The walkthru is written in the form of a story. As in any story, liberties have been taken with the actual events, and some fictitious elements were added for dramatic effect. Some interpretation is necessary to use it to play the game. A detailed walkthru is rather difficult to write for this game because of all the variations that can occur. Timing is very important in Sword of Aragon'. Certain events can only happen within a certain time frame. If you try to perform the event before or after that time frame, it will not be the same. For example, you must march on Marinia as soon as you hear of the old Duke's death. If you march before, you will find the Duke in control. If you march later, you will find Malacon in control.
It is only when the rabble is in control that you can win Malacon as a vassal. The walkthru contains hints as to when something is timing-dependent. While there is a definite order in which the program would like you to play the game, you can play it in any order you want. However, the nature of the game changes depending on the order in which you play. If you attack Zarnix first, you can make Tentula a vassal. If you attack Tentula first and make it a direct-rule city, something interesting happens when you conquer Char that otherwise would not. The walkthru only gives one path through the game.
You can play a different path and get some very different results. You can get a game sufficiently different to render large segments of the walkthru useless. For example, you could go for Tetrada directly, bypassing Estallah and Sothold. Eventually, you will need to conquer those cities as well, but the battle for them is different when you control Tetrada. I finished the game with only 450 of 500 points, so obviously there are things I did not do. You do not get points for conquering cities unless it is necessary for you to capture the city. For example, you get no points for capturing Nuralia, but you do get points for capturing Gernok. In general, vassals are nice, trouble-free sources of income. Given the choice of conquering a place or making it a vassal, vassalage is clearly the better choice.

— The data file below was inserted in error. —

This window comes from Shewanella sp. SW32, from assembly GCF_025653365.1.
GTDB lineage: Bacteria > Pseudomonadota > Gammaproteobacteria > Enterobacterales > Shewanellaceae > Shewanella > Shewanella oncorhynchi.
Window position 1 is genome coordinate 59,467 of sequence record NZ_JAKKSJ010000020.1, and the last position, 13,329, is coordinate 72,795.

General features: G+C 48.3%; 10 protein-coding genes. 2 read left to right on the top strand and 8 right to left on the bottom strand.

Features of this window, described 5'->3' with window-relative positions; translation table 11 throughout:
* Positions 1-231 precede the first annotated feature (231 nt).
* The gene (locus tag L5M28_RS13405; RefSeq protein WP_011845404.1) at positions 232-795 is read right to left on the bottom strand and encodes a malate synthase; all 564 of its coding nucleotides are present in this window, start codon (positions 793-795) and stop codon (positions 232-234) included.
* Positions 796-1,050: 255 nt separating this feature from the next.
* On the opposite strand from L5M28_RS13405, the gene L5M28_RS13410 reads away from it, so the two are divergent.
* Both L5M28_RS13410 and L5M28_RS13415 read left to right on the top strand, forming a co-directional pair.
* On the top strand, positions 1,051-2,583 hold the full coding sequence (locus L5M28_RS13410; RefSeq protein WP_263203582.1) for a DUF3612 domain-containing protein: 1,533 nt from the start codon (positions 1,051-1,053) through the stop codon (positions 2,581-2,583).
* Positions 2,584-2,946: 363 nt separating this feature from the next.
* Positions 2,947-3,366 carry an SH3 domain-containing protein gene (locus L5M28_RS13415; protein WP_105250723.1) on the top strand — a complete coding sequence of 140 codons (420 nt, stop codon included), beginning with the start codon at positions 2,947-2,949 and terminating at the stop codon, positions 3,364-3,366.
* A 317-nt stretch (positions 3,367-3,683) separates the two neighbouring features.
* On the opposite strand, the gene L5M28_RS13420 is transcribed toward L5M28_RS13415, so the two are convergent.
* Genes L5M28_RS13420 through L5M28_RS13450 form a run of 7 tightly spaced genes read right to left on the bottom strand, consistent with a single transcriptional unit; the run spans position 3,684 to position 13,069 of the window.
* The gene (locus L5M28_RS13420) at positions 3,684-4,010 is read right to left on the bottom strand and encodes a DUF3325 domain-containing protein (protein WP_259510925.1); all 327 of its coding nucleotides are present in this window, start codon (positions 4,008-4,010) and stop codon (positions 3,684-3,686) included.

The only exception is Malacon in Marinia; however, Malacon does periodically increase his vassal fee as a result. During battles, watch the M' (morale) number. When it is 1 or less, the unit is panicked and will run away if you try to move it, even though it's not Dispersed. If you try to move it with a stack of units, it will panic the other unpanicked units. If a unit has a morale number of 2, it can still attack but will be Dispersed no matter what the outcome of the attack. You will usually be fighting at 5 to 1 (or worse) odds. The key to winning is having better equipment and higher levels. Casualties cost money to replace, and reinforcements lower the level of the unit.
Levels can be restored by training which costs money, or winning a fight which can cause more casualties. It is better to fight smart and avoid casualties in the first place. This means softening up targets with missiles and spells before the attack. You do have to attack. Except for Disintegrate, no missile or spell inflicts the hit points that an attack does. A high-level infantry or calvary unit can destroy enemy units in a single attack, whereas missile fire can take several rounds. It is sometimes better to have two units of 50 men than one unit of 100. Each attack reduces Stamina. One unit facing ten enemy units may tire out before killing them all.
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